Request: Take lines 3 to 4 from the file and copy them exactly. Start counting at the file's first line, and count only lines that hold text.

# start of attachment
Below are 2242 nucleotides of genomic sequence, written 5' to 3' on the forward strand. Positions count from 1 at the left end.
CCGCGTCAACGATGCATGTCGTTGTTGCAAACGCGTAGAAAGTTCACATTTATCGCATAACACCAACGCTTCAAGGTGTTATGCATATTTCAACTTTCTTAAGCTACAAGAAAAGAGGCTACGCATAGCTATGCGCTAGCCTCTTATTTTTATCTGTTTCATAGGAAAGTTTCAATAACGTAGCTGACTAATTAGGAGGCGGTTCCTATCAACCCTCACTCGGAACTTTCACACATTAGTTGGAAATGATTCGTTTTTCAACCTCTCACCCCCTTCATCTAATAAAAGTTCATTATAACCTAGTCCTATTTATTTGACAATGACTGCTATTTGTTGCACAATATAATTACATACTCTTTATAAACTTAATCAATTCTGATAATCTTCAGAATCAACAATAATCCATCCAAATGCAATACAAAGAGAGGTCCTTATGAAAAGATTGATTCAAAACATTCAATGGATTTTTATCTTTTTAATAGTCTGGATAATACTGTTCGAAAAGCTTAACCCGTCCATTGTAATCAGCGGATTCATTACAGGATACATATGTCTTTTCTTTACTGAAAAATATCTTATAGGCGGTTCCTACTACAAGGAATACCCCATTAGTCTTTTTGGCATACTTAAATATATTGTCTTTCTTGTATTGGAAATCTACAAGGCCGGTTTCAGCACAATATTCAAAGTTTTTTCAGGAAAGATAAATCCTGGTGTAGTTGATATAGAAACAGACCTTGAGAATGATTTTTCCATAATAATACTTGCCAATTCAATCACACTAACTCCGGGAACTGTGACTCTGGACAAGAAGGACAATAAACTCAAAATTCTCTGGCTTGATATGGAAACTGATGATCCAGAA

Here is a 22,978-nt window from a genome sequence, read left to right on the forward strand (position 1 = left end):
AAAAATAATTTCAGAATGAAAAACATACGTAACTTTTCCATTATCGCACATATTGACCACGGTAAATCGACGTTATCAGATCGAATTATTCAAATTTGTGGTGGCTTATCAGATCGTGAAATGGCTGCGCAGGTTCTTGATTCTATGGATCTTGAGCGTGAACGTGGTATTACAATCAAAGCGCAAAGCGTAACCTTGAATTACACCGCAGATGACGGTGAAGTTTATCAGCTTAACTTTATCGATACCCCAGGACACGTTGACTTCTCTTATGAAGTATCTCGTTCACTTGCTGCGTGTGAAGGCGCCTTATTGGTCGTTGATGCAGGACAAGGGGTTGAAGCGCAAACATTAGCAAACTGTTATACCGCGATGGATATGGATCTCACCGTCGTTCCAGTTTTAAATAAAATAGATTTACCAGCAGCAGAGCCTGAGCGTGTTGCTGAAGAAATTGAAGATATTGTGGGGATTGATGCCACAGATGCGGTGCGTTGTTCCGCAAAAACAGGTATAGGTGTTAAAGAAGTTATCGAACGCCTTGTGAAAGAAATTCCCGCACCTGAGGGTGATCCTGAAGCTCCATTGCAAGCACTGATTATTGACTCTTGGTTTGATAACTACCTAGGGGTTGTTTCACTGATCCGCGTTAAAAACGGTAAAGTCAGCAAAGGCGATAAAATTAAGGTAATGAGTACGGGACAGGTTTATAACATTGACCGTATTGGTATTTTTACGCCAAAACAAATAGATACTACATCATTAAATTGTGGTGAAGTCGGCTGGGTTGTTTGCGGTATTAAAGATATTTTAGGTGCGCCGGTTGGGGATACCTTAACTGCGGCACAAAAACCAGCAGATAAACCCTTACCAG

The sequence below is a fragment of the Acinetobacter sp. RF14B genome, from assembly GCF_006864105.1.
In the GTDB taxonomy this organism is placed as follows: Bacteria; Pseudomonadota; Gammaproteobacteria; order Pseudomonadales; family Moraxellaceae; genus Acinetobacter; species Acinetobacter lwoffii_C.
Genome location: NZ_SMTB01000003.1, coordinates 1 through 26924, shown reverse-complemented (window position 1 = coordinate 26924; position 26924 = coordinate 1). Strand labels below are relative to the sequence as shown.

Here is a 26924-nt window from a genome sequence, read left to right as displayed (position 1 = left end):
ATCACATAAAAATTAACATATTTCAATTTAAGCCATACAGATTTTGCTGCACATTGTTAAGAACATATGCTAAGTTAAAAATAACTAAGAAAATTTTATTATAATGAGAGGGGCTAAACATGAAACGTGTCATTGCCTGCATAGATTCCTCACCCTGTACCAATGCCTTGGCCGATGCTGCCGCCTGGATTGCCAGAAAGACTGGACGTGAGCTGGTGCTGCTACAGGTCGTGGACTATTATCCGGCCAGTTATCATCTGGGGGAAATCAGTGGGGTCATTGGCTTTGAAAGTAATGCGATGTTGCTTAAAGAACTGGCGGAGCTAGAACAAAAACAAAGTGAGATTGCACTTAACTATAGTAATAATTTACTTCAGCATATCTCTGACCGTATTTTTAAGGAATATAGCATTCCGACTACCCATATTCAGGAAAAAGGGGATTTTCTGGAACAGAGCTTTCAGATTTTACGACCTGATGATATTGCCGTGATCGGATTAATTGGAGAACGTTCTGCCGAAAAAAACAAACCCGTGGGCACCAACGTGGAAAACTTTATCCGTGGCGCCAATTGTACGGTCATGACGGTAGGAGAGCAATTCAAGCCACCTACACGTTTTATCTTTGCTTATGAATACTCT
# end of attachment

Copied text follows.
Here is a 22,978-nt window from a genome sequence, read left to right on the forward strand (position 1 = left end):
AAAAATAATTTCAGAATGAAAAACATACGTAACTTTTCCATTATCGCACATATTGACCACGGTAAATCGACGTTATCAGATCGAATTATTCAAATTTGTGGTGGCTTATCAGATCGTGAAATGGCTGCGCAGGTTCTTGATTCTATGGATCTTGAGCGTGAACGTGGTATTACAATCAAAGCGCAAAGCGTAACCTTGAATTACACCGCAGATGACGGTGAAGTTTATCAGCTTAACTTTATCGATACCCCAGGACACGTTGACTTCTCTTATGAAGTATCTCGTTCACTTGCTGCGTGTGAAGGCGCCTTATTGGTCGTTGATGCAGGACAAGGGGTTGAAGCGCAAACATTAGCAAACTGTTATACCGCGATGGATATGGATCTCACCGTCGTTCCAGTTTTAAATAAAATAGATTTACCAGCAGCAGAGCCTGAGCGTGTTGCTGAAGAAATTGAAGATATTGTGGGGATTGATGCCACAGATGCGGTGCGTTGTTCCGCAAAAACAGGTATAGGTGTTAAAGAAGTTATCGAACGCCTTGTGAAAGAAATTCCCGCACCTGAGGGTGATCCTGAAGCTCCATTGCAAGCACTGATTATTGACTCTTGGTTTGATAACTACCTAGGGGTTGTTTCACTGATCCGCGTTAAAAACGGTAAAGTCAGCAAAGGCGATAAAATTAAGGTAATGAGTACGGGACAGGTTTATAACATTGACCGTATTGGTATTTTTACGCCAAAACAAATAGATACTACATCATTAAATTGTGGTGAAGTCGGCTGGGTTGTTTGCGGTATTAAAGATATTTTAGGTGCGCCGGTTGGGGATACCTTAACTGCGGCACAAAAACCAGCAGATAAACCCTTACCAG